Re-Commendation: Conan the Adventurer

CanCon(an) the Barbarian.

Once again, I’ve got a previous recommendation to do better this time around.

Let me tell you of the days of High Adventure! 90s animated Fantasy show Conan the Adventurer.

Or better yet, let me let Conan the Adventurer tell you about Conan the Adventurer.

More information here, here, and here. Viewable online legally here.

He’s got a magic sword in the cartoon,
but he uses an axe a lot in the stories, I swear.
Photo by Andrei on Pexels.com

Robert E.Howard is one of my literary idols and his Conan stories are one of my absolute favourite Fantasy series — though even among Howard’s own characters, I prefer Solomon Kane.

Howard’s stories don’t usually pull any punches when it comes to content and subject matter, and the Conan stories have a propensity for being particularly lurid.

Which is precisely why I haven’t talked about him much on this blog.

Like I said in my last recommendation, I try to keep most of the stuff I talk about — be it books, or games, or animes — at a similar level of family-friendliness as Realmgard.

Which, Conan definitely, uh, isn’t.

That being said, given that Howard is an idol of mine second only to Tolkien, it’s inescapable that I’m going to bring him up at least in passing.

Similarly, the fact that the original stories are so lurid is precisely why Conan the Adventurer is so fascinating to me.

Even in a cartoon, they found a way to have him stand on top of a big ol’ pile of skulls. For reference, that way was “beating up a bunch of skeletons.”
Conan the Adventurer: Hasbro Studios.

It’s a 90s children’s cartoon show, based on one of the least kid-friendly Fantasy heroes there is.

It’s CanCon, despite there being no obvious Canadian connection to Conan.

It got 2 seasons and a total of 65 episodes. For compaison: beloved early 2000s cartoon Avatar: The Last Airbender (which I’ve never actually watched, but that’s neither here nor there) got 61 and fellow 90s CanCon cartoon Reboot got 48.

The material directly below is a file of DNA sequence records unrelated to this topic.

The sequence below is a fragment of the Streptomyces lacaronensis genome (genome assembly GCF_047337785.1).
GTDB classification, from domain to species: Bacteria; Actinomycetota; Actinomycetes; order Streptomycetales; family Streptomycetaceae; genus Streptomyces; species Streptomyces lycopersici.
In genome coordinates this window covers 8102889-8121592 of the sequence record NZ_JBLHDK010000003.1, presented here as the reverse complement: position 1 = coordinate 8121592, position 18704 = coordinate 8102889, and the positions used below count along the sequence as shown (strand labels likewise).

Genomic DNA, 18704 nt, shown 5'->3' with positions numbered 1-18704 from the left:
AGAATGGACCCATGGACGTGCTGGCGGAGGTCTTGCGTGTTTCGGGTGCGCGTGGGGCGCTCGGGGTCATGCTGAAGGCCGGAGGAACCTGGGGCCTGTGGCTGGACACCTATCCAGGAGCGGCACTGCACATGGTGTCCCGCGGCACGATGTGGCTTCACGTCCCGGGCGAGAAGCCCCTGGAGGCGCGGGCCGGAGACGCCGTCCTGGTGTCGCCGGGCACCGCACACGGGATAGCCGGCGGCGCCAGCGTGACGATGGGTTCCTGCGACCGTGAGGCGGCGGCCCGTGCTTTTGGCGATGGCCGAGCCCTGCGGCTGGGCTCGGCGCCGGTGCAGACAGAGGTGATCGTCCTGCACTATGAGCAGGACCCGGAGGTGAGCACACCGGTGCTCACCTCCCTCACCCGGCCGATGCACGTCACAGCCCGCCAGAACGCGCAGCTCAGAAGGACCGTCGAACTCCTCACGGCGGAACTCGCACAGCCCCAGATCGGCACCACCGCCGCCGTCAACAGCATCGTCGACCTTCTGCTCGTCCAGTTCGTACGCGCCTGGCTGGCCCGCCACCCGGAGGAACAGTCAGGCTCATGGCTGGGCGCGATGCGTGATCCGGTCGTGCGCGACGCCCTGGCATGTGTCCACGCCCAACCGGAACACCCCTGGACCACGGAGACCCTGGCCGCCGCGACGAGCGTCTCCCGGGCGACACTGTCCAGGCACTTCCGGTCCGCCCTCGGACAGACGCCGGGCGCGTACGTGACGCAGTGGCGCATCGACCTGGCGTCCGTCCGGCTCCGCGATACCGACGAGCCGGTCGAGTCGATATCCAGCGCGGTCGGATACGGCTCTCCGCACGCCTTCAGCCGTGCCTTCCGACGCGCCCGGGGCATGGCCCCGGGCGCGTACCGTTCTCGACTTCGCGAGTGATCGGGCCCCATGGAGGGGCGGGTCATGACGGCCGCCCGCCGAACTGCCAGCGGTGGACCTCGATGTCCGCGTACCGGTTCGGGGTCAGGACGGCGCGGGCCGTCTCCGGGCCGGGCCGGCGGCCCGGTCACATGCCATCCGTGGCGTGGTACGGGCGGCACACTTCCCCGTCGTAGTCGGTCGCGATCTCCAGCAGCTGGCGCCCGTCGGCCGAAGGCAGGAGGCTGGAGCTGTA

And most bizarrely of all, it’s a shockingly faithful adaptation of the source material — probably more so than any other adaptation of Conan we’ve got.

That’s the weirdest part to me.

Kids really, really shouldn’t have enough familiarity with Conan to be able to recognise that; adults familiar with the Conan stories probably wouldn’t want to watch those stories adapted into a cheesy cartoon.

And yet, here we are.

Conan and his multi-ethnic group of companions.
Conan the Adventurer: Hasbro Studios. Image via tubi.tv.

Conan the Adventurer necessarily has to change a lot of things for the sake of its audience — the violence and the, uh, shall we say, “mature” subject matter are toned way down.

But the world — the cultures, the cities, the places, certain characters — was clearly being written by someone who did their homework.

Conan is still a Cimmerian who swears by Crom, he’s not Austrian, he’s still bewildered by the ways of civilised Men, he’s still not book-smart but immensely shrewd and clever, Set is still an evil snake god, wizards are still usually evil, the ghost of the sage Epemitreus still shows up to help Conan.

Some the episodes borrow their plotlines from the stories — though, again, delivered in such a way as to be appropriate for children and playing fast and loose with the specific details.

Even the fact that Conan isn’t actually killing any of the Serpent-Men bad guys, just using his magic sword to send them back to another dimension dimension (as explained in the theme song) isn’t entirely out of line with the original stories. Serpent-Men and evil (and occasionally good) things from other dimensions show up in a lot of Howard’s stories (not exclusively the Conan ones) and Conan has used a magic sword more than once.

Though, of course, it wouldn’t be a 90s cartoon if the hero didn’t have a goofy sidekick. In this case, a scatterbrained magic phoenix who lives in Conan’s shield. The bad guy has a goofy sidekick of his own, a bumbling snake-lizard-person … thing.

Now, there are snake-monsters sort of like him in the stories,
but they’re not usually comic relief.
Conan the Adventurer: Hasbro Studios.

Yeah. That’s definitely a thing inescapable in the extent to which it happened…

Conan the Adventurer is ridiculous in every possible way.

But, also, it’s glorious.

It’s one of those things that I can’t quite tell if I enjoy sincerely or ironically.

And as CanCon myself, I can’t describe how much joy it brings me that this sublimely, indescribably ludicrous,  beautiful piece of work is also CanCon.

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